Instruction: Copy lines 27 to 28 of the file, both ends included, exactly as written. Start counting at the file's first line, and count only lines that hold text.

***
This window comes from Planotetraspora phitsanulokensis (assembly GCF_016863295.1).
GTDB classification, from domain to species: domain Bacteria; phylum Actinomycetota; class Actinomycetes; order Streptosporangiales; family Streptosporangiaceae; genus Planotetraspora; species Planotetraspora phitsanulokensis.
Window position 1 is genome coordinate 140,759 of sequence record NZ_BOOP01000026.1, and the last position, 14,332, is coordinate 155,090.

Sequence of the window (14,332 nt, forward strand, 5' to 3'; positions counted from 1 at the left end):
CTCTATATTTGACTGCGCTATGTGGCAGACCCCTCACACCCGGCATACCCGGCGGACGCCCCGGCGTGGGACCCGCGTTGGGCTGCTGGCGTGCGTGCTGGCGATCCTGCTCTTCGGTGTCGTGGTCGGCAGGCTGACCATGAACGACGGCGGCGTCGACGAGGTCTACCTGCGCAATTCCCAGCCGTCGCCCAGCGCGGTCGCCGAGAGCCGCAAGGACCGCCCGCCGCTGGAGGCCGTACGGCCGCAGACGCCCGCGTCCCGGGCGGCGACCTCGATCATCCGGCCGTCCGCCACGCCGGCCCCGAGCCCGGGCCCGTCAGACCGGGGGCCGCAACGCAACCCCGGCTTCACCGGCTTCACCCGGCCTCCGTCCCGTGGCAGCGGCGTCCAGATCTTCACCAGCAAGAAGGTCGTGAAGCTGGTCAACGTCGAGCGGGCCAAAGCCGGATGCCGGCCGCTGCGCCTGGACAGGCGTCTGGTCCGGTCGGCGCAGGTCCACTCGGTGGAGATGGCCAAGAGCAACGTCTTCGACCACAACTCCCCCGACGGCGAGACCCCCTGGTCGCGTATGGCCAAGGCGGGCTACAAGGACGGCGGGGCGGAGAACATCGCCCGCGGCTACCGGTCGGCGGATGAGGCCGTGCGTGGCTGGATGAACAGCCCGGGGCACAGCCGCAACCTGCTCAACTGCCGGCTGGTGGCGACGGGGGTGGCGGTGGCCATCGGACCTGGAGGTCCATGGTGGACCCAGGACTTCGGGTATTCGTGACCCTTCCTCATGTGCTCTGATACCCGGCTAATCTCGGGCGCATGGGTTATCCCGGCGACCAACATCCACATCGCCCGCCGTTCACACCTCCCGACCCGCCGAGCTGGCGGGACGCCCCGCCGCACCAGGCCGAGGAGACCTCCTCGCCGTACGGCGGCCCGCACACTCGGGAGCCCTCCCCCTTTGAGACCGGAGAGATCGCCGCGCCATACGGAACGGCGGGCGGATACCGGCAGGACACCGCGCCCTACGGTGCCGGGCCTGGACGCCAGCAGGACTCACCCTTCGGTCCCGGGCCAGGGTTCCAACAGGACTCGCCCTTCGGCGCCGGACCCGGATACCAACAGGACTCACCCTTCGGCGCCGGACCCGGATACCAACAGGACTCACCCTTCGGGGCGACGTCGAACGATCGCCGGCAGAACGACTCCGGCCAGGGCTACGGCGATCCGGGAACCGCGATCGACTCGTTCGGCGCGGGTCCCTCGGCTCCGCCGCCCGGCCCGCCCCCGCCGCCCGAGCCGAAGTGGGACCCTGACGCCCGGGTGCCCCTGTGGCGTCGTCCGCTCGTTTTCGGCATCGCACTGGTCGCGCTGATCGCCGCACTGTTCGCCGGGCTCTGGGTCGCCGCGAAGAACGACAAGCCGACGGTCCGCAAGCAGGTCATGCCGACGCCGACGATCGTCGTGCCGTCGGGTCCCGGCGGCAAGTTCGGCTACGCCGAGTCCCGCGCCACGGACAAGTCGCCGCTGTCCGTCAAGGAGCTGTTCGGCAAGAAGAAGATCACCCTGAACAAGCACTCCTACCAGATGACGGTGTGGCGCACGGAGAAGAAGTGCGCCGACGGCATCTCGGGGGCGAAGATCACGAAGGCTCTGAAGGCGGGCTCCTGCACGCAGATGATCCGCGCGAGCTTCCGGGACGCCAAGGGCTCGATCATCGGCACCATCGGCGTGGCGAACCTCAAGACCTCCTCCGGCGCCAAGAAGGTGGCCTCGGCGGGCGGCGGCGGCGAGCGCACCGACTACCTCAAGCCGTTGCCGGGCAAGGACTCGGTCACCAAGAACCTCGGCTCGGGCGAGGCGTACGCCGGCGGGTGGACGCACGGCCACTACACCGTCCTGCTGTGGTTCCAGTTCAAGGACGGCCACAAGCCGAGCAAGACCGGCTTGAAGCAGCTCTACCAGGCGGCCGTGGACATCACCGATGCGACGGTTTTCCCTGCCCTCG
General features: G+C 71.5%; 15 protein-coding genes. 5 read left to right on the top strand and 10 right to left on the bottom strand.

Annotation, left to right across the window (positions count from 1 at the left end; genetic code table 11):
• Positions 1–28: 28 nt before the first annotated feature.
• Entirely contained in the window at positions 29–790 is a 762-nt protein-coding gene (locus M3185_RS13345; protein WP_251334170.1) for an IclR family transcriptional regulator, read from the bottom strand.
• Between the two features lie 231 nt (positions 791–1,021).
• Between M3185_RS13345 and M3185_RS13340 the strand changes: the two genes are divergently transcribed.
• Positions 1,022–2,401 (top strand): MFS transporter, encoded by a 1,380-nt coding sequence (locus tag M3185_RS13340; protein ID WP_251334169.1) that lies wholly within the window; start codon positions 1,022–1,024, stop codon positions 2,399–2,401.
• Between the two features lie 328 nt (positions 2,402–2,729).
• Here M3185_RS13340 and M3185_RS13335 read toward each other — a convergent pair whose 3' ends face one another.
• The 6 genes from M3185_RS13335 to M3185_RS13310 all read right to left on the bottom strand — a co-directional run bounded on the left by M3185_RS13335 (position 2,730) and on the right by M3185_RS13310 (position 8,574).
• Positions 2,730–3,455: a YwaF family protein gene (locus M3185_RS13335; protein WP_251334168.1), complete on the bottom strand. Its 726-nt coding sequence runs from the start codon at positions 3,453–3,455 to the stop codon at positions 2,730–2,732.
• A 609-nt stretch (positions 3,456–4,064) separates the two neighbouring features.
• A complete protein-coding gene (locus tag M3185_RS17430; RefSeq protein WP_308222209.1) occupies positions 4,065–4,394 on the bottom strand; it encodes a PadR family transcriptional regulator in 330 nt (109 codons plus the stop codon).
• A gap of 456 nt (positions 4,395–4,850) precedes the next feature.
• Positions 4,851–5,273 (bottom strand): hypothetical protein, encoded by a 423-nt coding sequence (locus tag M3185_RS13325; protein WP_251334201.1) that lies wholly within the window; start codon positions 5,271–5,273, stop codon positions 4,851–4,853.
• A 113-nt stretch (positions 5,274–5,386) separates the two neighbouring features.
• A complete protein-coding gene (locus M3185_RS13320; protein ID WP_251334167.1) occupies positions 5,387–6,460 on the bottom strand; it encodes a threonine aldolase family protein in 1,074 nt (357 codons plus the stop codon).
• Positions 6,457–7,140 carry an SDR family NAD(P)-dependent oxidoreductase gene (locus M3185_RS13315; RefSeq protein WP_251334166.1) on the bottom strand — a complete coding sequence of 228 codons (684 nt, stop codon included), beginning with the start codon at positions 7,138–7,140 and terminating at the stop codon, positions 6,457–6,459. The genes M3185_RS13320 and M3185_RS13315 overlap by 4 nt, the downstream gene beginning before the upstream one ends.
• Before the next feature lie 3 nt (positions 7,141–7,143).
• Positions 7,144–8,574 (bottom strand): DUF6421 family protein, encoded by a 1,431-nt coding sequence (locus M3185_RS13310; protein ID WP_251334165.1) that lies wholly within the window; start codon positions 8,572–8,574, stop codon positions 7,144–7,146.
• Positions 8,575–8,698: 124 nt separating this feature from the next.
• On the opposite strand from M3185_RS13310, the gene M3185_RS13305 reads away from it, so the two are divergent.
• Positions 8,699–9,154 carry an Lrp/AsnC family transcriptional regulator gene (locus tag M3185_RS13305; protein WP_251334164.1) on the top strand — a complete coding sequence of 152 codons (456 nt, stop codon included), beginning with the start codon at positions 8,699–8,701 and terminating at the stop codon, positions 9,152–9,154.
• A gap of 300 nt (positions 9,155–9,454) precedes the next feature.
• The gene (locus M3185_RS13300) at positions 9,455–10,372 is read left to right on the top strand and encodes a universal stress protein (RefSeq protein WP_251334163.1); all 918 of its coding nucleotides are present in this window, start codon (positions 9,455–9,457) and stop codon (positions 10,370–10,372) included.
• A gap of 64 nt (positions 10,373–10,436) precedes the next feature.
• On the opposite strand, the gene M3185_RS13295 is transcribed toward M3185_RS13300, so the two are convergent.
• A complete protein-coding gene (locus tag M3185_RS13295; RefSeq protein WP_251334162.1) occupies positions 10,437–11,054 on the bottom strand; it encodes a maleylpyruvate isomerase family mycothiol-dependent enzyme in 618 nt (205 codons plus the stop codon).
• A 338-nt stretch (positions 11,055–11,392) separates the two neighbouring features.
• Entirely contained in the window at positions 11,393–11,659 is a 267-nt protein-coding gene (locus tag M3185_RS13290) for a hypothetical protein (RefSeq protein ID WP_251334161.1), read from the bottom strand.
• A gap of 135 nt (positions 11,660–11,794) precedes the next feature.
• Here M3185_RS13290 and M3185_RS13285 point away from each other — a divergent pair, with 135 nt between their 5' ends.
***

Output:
• On the opposite strand from M3185_RS13310, the gene M3185_RS13305 reads away from it, so the two are divergent.
• Positions 8,699–9,154 carry an Lrp/AsnC family transcriptional regulator gene (locus tag M3185_RS13305; protein WP_251334164.1) on the top strand — a complete coding sequence of 152 codons (456 nt, stop codon included), beginning with the start codon at positions 8,699–8,701 and terminating at the stop codon, positions 9,152–9,154.